Again Scania’s P-series is a truck widely used and highly regarded in Europe and not solely for refuse collection. Variants can be found at all manner of service applications and especially with fire and emergency services - which says a lot about its ability to do the job. A significant development in late 2011 was the appointment of an approved agent in Ireland for the Geesinknorba range of products. Geesinknorba Ireland will provide waste collection and recycling solutions from their base in Naas, County Kildare and Oranmore, County Galway, working in partnership with the long established Volvo truck and bus dealer Irish Commercials. Widely recognised throughout Europe as a builder of high quality bodies, compactors and lifting systems, Geesinknorba sees opportunities in the Irish market to develop its customer base. The idea of a one stop shop always appeals to operators, and the Naas facility can handle all necessary work from initial fitting to scheduled servicing and repairs. In fact, repair and maintenance is carried out on all makes of municipal vehicles. Geesinknorba’s catalogue details a product range in excess of 800 variations, covering vehicle capacities from 7.5 to 32 tonnes. The catalogue also details some interesting concepts, including a plug-in electric body, which trials have shown to provide significant savings in fuel consumption and a dramatic reduction in noise levels. Using a PTO to charge a battery, ancillaries are then driven electrically allowing quiet operation and potential fuel savings in excess of 20%. The plug-in electric system has been operational in Sweden since 2003 and is now available to the Irish market. With over 800 variations available, there is a combination to suit any area of operation, and body conversions and upgrades are also an option many are taking. A quick tour of a demonstrator vehicle shows that the caliber of workmanship and the quality of materials and components alone will generate interest from operators in the sector.

WASTE MANAGEMENT Geesinknorba bodies can be specified and fitted to any vehicle regardless of the make. Finance is available through Volvo Financial Services if the truck specified is a Volvo. In the search for efficiencies in waste collection and recycling, technology is playing an ever more important role. At the forefront in this area is Advanced Manufacturing Control Systems (AMCS) on the Ballysimon Road in Limerick. AMCS has recently launched its‘Routeman 5’ package based on the ELEMOS software platform. Routeman can be installed on a selection of mobile computing devices, and uses Sat-Nav to assist the driver with route planning and advises on weight restrictions, and low bridges. Also additional pickups can be advised and immediately updated on the driver’s touch screen. Combining GPS and ‘Radio Frequency Identification’ (RFID) with the AMCS soft ware, a tag is associated with each customer so any collection data including weighing can be allocated to that customer. Once a task is complete the system verifies completion, and for commercial customers the Routeman reporting can generate reports and raise invoices. AMCS plan to include a facility to photograph contentious issues such as blocked access and recycling contamination later this year, which could help to reduce and resolve disputes with customers. Through their support team AMCS can interact with drivers in real time to change configurations and upgrade the systems soft ware remotely on individual vehicles. The system can be tailored to meet the specific operators requirements and will provide a range of functions covering all aspects of the business.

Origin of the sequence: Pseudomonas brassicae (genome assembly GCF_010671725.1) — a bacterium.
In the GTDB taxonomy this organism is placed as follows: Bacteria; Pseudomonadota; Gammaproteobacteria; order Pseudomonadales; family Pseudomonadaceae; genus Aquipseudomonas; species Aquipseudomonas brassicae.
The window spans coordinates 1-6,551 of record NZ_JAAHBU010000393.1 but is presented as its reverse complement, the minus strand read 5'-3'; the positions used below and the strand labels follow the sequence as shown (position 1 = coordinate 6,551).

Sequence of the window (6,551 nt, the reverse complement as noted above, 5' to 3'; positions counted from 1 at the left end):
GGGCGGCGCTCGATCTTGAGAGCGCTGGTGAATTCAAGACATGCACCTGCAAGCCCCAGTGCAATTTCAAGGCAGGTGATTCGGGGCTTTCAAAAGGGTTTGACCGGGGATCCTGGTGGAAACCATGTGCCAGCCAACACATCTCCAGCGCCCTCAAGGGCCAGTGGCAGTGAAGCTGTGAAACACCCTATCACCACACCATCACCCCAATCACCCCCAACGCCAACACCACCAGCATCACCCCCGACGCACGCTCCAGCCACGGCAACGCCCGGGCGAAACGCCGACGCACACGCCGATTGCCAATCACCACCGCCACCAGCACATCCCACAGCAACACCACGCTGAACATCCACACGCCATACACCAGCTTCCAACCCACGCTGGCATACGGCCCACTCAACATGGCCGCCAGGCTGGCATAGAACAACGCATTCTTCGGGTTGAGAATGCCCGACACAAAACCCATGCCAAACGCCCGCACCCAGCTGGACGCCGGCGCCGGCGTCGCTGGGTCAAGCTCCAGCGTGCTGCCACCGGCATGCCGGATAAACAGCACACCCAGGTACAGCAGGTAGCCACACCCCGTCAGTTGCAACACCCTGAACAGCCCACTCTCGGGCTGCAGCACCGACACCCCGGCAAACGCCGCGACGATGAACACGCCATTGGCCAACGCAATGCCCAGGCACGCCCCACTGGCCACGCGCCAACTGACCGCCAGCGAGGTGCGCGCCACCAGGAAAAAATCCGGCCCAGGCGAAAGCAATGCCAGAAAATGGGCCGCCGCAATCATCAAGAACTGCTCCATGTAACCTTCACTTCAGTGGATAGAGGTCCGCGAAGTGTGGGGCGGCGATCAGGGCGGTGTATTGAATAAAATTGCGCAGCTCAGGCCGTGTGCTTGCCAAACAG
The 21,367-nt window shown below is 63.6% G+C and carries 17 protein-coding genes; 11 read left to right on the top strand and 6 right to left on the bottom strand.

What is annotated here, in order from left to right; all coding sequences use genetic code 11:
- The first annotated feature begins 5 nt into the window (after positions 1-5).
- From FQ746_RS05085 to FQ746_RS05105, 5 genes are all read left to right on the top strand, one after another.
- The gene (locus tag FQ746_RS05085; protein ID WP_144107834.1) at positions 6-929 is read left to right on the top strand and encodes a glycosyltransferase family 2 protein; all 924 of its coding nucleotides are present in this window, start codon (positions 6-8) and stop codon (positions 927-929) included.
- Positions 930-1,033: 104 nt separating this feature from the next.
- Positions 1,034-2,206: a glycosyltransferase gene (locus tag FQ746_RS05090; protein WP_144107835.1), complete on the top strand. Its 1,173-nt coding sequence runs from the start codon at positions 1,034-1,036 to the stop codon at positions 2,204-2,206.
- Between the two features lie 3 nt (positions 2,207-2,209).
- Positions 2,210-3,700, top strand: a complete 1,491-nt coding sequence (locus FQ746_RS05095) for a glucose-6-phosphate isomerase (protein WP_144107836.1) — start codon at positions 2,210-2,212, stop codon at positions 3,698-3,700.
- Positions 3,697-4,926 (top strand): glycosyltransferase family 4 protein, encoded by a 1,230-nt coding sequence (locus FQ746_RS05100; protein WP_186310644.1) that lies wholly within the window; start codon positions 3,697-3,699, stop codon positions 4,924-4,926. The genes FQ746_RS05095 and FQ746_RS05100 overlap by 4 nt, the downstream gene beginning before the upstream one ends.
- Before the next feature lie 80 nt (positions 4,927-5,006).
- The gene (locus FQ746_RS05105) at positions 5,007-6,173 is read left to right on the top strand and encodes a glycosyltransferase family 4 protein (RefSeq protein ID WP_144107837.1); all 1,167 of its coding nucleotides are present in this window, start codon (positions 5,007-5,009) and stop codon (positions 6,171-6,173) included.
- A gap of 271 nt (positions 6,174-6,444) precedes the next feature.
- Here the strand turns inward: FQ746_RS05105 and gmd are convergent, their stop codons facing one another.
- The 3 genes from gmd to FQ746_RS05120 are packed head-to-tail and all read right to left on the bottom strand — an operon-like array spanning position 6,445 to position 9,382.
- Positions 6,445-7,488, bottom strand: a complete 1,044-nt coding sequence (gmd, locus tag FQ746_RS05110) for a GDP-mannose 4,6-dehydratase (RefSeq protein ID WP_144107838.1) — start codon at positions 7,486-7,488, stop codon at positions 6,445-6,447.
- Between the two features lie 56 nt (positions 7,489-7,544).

drying up the immediate future looks somewhat uncertain.

solution may be has yet to be determined. However, one must admire the industries ability to change and adapt to whatever challenges may arise.

Th is is somewhat ironic as one thing we are sure of is that we will continue to produce waste, which needs to be removed and processed in some manner. What the most economically viable

It would appear that operators in the waste collection and recycling industry have never had it so good - regarding options at least. There is a range of vehicles, bodies and equipment which is as technologically advanced as any area of the transport industry. However the sector is undergoing dramatic change and with evermore stringent regulations and certain revenue streams

GEESINK NORBA MINI RCV For operators of Municipal Waste Management Vehicles in tight City environs Geesinknorba has developed an interesting product in the Geesink Norba 0520 Mini. Constructed on chassis down to 7.5 tonne GVW chassis, it comes in three body sizes of 5,6 and 7 cubic metres. It also has a binlift option, capable of lift ing all standard wheeled bins. Geesinks mini range is proven to be as tough as its full size relatives and is easy to repair.

Euro 6 – No Pal to the Municipals The complex issue of Euro 6 technology and its applications to municipal vehicles is one which may need further consideration, as the operational cycle of these trucks may not achieve the stringent temperature requirements necessary to ensure clean burning. In addition when operating in urban areas the opportunities for high speed driving to clean a Diesel Particulate Filter (DPF) are limited. The manual regeneration process used to purge a DPF involves creating extreme temperatures to burn off ash deposits, and the vehicle must be parked in a suitable location for the process to take place. As municipal vehicles are required to route the exhaust vertically this may create another issue which needs to be investigated further. Text & Photos: Paul White -